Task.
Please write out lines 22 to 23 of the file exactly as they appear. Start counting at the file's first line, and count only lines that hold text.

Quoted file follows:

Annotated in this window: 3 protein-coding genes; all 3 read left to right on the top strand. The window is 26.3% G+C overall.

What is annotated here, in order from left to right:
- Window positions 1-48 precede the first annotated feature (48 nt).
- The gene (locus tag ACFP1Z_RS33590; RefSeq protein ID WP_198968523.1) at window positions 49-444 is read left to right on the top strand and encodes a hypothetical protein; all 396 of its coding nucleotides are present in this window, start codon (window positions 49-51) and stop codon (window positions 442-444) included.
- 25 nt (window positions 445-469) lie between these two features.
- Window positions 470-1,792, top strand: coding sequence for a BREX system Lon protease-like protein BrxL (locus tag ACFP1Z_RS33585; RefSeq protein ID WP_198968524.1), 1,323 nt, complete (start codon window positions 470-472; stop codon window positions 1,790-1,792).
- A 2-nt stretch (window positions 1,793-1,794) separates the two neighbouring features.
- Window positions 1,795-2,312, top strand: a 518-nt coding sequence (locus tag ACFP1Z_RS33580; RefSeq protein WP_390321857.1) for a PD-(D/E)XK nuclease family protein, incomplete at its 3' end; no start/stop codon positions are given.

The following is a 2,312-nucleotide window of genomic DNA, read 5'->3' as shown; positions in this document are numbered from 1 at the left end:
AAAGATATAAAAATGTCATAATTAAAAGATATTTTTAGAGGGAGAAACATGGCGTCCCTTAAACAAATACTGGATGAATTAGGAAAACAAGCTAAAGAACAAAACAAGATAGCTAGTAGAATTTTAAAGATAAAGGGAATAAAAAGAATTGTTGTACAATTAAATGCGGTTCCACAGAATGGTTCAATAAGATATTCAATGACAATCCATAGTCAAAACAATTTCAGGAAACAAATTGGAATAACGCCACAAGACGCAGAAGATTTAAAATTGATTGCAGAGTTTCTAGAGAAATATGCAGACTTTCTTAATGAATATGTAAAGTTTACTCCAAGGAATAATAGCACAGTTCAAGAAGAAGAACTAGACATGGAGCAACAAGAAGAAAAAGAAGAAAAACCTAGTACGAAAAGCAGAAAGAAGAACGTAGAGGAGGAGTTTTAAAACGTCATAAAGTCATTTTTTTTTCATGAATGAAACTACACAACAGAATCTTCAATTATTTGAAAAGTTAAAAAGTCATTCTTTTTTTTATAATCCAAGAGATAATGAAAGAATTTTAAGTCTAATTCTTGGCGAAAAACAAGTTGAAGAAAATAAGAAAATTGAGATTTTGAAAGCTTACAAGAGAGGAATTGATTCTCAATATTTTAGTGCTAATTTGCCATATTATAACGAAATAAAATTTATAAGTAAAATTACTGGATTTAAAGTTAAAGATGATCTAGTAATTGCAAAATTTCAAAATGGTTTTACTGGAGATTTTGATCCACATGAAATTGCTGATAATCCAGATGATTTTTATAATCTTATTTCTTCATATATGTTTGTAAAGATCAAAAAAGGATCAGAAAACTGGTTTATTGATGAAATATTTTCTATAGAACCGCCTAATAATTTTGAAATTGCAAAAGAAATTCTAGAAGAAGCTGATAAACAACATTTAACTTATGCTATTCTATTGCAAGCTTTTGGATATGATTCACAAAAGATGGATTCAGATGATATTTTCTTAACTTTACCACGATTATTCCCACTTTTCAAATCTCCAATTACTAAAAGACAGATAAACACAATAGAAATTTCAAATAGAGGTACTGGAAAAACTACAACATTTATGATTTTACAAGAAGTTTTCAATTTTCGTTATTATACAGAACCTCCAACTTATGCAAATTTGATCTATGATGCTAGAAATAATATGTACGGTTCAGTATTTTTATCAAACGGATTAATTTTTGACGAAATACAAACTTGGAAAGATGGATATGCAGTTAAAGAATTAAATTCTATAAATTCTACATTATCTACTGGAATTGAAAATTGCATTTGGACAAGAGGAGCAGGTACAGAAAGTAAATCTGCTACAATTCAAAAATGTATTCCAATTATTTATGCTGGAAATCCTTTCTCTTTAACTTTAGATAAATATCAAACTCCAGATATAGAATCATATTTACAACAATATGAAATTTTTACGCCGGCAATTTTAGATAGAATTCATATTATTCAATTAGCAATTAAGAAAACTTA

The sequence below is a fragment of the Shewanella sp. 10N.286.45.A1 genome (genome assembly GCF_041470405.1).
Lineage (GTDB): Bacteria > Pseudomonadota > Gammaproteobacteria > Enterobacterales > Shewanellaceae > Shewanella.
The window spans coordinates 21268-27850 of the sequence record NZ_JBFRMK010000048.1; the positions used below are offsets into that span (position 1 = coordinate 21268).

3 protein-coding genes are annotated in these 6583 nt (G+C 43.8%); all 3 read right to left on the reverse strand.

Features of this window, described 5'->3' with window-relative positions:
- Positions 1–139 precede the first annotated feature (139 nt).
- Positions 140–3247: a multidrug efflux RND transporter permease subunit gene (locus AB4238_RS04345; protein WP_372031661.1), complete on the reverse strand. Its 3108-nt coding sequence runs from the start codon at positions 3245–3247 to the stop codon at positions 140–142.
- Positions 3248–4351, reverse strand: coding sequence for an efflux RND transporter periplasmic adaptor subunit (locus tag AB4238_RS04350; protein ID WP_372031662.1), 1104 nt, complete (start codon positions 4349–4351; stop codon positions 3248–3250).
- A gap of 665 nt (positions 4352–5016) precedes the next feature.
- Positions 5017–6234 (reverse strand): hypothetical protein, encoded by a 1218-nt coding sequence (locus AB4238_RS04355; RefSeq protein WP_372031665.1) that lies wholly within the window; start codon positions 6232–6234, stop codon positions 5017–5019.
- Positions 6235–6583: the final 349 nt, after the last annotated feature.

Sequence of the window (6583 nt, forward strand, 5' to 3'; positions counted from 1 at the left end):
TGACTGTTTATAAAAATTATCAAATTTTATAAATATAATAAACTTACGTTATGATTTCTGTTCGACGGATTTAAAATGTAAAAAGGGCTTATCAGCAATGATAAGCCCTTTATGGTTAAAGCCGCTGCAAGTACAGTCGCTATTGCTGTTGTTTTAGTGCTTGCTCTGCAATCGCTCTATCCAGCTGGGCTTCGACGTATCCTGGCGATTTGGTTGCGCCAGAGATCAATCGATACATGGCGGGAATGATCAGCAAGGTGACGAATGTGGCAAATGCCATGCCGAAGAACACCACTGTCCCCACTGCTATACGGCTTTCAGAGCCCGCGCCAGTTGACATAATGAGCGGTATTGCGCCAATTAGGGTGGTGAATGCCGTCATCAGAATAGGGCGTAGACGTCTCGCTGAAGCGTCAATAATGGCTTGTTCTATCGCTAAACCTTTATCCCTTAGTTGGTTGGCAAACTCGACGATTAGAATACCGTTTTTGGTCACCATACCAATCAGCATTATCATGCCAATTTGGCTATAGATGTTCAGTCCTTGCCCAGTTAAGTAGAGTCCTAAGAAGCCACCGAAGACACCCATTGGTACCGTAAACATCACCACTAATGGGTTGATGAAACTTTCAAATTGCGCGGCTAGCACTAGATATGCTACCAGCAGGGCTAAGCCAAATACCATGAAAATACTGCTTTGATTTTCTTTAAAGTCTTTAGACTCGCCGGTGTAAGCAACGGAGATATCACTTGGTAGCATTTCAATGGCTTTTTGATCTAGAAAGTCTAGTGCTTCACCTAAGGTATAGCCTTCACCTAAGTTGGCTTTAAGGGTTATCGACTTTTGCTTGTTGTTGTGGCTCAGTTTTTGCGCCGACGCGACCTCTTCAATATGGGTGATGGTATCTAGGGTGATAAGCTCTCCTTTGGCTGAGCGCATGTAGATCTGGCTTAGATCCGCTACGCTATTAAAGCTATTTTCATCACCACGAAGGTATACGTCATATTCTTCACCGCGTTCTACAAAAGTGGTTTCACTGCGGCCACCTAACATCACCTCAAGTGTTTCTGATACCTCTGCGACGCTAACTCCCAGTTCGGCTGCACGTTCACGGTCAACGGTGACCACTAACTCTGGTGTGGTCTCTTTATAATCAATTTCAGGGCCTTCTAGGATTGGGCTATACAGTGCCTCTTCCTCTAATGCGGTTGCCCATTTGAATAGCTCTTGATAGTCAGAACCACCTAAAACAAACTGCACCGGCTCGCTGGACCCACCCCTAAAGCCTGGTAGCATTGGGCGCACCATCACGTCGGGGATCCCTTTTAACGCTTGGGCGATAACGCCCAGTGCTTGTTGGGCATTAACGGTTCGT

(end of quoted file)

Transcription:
Sequence of the window (6583 nt, forward strand, 5' to 3'; positions counted from 1 at the left end):
TGACTGTTTATAAAAATTATCAAATTTTATAAATATAATAAACTTACGTTATGATTTCTGTTCGACGGATTTAAAATGTAAAAAGGGCTTATCAGCAATGATAAGCCCTTTATGGTTAAAGCCGCTGCAAGTACAGTCGCTATTGCTGTTGTTTTAGTGCTTGCTCTGCAATCGCTCTATCCAGCTGGGCTTCGACGTATCCTGGCGATTTGGTTGCGCCAGAGATCAATCGATACATGGCGGGAATGATCAGCAAGGTGACGAATGTGGCAAATGCCATGCCGAAGAACACCACTGTCCCCACTGCTATACGGCTTTCAGAGCCCGCGCCAGTTGACATAATGAGCGGTATTGCGCCAATTAGGGTGGTGAATGCCGTCATCAGAATAGGGCGTAGACGTCTCGCTGAAGCGTCAATAATGGCTTGTTCTATCGCTAAACCTTTATCCCTTAGTTGGTTGGCAAACTCGACGATTAGAATACCGTTTTTGGTCACCATACCAATCAGCATTATCATGCCAATTTGGCTATAGATGTTCAGTCCTTGCCCAGTTAAGTAGAGTCCTAAGAAGCCACCGAAGACACCCATTGGTACCGTAAACATCACCACTAATGGGTTGATGAAACTTTCAAATTGCGCGGCTAGCACTAGATATGCTACCAGCAGGGCTAAGCCAAATACCATGAAAATACTGCTTTGATTTTCTTTAAAGTCTTTAGACTCGCCGGTGTAAGCAACGGAGATATCACTTGGTAGCATTTCAATGGCTTTTTGATCTAGAAAGTCTAGTGCTTCACCTAAGGTATAGCCTTCACCTAAGTTGGCTTTAAGGGTTATCGACTTTTGCTTGTTGTTGTGGCTCAGTTTTTGCGCCGACGCGACCTCTTCAATATGGGTGATGGTATCTAGGGTGATAAGCTCTCCTTTGGCTGAGCGCATGTAGATCTGGCTTAGATCCGCTACGCTATTAAAGCTATTTTCATCACCACGAAGGTATACGTCATATTCTTCACCGCGTTCTACAAAAGTGGTTTCACTGCGGCCACCTAACATCACCTCAAGTGTTTCTGATACCTCTGCGACGCTAACTCCCAGTTCGGCTGCACGTTCACGGTCAACGGTGACCACTAACTCTGGTGTGGTCTCTTTATAATCAATTTCAGGGCCTTCTAGGATTGGGCTATACAGTGCCTCTTCCTCTAATGCGGTTGCCCATTTGAATAGCTCTTGATAGTCAGAACCACCTAAAACAAACTGCACCGGCTCGCTGGACCCACCCCTAAAGCCTGGTAGCATTGGGCGCACCATCACGTCGGGGATCCCTTTTAACGCTTGGGCGATAACGCCCAGTGCTTGTTGGGCATTAACGGTTCGT